All professions are good -from the road cleaner to the university professor- so long as they are performed honestly, conscientiously and meticulously. The Lord placed our forefathers in Paradise to “work it and keep it” (Gen. 2, 15).Even Christ, in His life on earth, was working as a carpenter. St Basil, the Great, says that the Church has hunters, builders, farmers, shepherds, athletes and solders as its members; each one of them ought to discharge his duties conscientiously. (St Basil: Homily on “watch thyself”). The various professions ought not to just meet a person’s needs but benefit others as well. St Paul urges each one of the Ephesians to “labor, doing honest work with his own hands, so that he may have something to share with anyone in need” (Ephesians 4, 28).

Any pupil, student or worker will be consistent in his job, his relationship with others and the Lord, if he has recognized the true meaning of his life. Namely, to accomplish his personal sanctification, his deification, which is the final objective for the creation of man.

For this reason blessed Elder Justin Popovic from Serbia was stressing that everyman is called to sanctification. Thus, a scientist may become a holy scientist, a philosopher- a holy philosopher, a farmer- a holy farmer, a rich man – a holy rich-man, a pauper- a holy pauper, an old man –a holy old man, a student- a holy student and a pupil – a holy pupil. (Justin Popovic: Man and God-Man)

This means that the evangelic message of sanctification can be applied by any man, of any social standing at any age. The struggle to attain sanctification gives life its true meaning. This struggle, albeit hard, is also sweet and full of joy, since divine Grace is walking along with the fighter. Man becomes sanctified by participating in the uncreated divine energies, irrespective of whether he is at the stage where he is struggling to cleanse himself from the passions or has attained illumination or has reached the final stage of deification. He who tries to become sanctified constantly strives to increase, advance spiritually, touch and taste dispassion. Dispassion according to St John Climax is “a never-ending perfection” (St John Climax: Climax: Homily 19th). He who experiences dispassion, i.e. sanctification, is experiencing a lasting, intense spiritual state. This state, which is the experience of divine Grace, cannot be compared to any joy or experience on earth.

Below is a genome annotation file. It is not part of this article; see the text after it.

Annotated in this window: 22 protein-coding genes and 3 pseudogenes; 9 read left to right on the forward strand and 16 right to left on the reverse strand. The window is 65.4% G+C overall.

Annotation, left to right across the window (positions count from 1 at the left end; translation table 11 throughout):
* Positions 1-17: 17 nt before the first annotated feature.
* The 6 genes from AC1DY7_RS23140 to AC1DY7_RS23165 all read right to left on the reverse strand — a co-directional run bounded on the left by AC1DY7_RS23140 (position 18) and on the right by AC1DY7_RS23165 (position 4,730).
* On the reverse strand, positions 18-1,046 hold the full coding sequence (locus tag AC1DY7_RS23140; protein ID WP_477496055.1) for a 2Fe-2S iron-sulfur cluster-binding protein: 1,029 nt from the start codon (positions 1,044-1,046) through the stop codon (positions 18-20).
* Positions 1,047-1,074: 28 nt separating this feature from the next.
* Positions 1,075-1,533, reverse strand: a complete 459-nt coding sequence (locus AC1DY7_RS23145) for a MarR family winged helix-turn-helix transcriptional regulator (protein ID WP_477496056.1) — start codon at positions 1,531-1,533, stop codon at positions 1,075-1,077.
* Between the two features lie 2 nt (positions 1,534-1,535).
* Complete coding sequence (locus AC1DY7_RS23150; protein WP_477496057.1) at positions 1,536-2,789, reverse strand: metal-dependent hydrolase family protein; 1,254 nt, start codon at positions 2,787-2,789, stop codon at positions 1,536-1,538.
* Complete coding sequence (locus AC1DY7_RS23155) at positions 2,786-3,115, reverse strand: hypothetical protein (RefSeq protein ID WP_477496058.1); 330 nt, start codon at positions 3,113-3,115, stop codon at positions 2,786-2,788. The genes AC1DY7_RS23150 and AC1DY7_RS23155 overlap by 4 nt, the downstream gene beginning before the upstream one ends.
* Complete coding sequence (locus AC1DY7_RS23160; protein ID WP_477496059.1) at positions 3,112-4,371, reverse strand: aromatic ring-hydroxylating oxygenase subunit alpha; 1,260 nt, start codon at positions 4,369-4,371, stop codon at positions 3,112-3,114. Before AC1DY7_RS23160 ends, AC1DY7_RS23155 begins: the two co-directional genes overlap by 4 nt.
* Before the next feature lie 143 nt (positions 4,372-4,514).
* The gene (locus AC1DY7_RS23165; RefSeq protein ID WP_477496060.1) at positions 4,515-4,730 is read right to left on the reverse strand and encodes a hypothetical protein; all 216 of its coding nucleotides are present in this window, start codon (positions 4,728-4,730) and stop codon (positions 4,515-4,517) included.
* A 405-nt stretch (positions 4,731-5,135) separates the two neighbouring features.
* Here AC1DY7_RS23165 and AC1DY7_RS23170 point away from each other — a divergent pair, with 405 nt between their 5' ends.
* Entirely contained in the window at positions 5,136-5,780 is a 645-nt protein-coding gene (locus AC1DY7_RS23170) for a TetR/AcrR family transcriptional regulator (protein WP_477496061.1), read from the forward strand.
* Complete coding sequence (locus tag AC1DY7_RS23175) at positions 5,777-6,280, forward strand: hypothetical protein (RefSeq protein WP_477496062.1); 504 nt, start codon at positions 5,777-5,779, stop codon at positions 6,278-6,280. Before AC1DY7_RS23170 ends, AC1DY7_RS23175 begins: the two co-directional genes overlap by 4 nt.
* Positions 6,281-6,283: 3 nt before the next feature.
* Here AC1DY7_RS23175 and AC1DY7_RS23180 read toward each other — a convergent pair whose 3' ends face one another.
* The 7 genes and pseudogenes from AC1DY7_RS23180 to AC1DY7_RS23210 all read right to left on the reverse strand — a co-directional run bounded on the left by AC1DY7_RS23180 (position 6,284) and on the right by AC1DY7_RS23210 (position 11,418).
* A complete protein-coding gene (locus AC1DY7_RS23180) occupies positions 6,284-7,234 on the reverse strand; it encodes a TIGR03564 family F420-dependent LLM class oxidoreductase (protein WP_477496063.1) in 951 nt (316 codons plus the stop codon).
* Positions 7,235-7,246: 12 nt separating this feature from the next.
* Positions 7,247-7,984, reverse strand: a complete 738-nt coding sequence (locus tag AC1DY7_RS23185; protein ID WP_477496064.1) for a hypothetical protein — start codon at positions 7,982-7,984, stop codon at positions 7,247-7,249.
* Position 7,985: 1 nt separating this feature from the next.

If the young ones are to be better placed against Education and be able to choose the right profession so that Education will not be diluted and transformed into a job-finding vehicle, they ought to give up seeking worldly knowledge but strive to attain spiritual knowledge as described by St Paul. They ought not to seek to appease their selfish, money-oriented interests while ignoring and impinging on their spiritual needs. On the other hand, parents but realize that children are not their property but independent, unique persons. The usual habit parents have in trying to realize their own aspirations and designs through their children, torments their offspring.

Finally, educators- teachers and university professors- ought to recognize that genuine education shapes people who will offer themselves and their skills to serve others. If this is to be achieved, educators ought to demonstrate an honest and genuine care in their teaching and not simply discharge a barren, professional duty with the ultimate aim to make money. They ought to be deeply conscientious, intellectually and spiritually mature and be ready to sacrifice themselves; in addition they ought to live a pure life with integrity and orthodox conscience and ought to acquire sincere faith in Christ. Both teachers and pupils ought to learn at the great school, called Church.

source: Translated by Olga Konari Kokkinou from the Greek edition: Αρχιμ. Εφραίμ Βατοπαιδινού Καθηγουμένου Ι. Μ. Μ. Βατοπαιδίου, Αθωνικός Λόγος, Ιερά Μεγίστη Μονή Βατοπαιδίου, Άγιον Όρος 2010.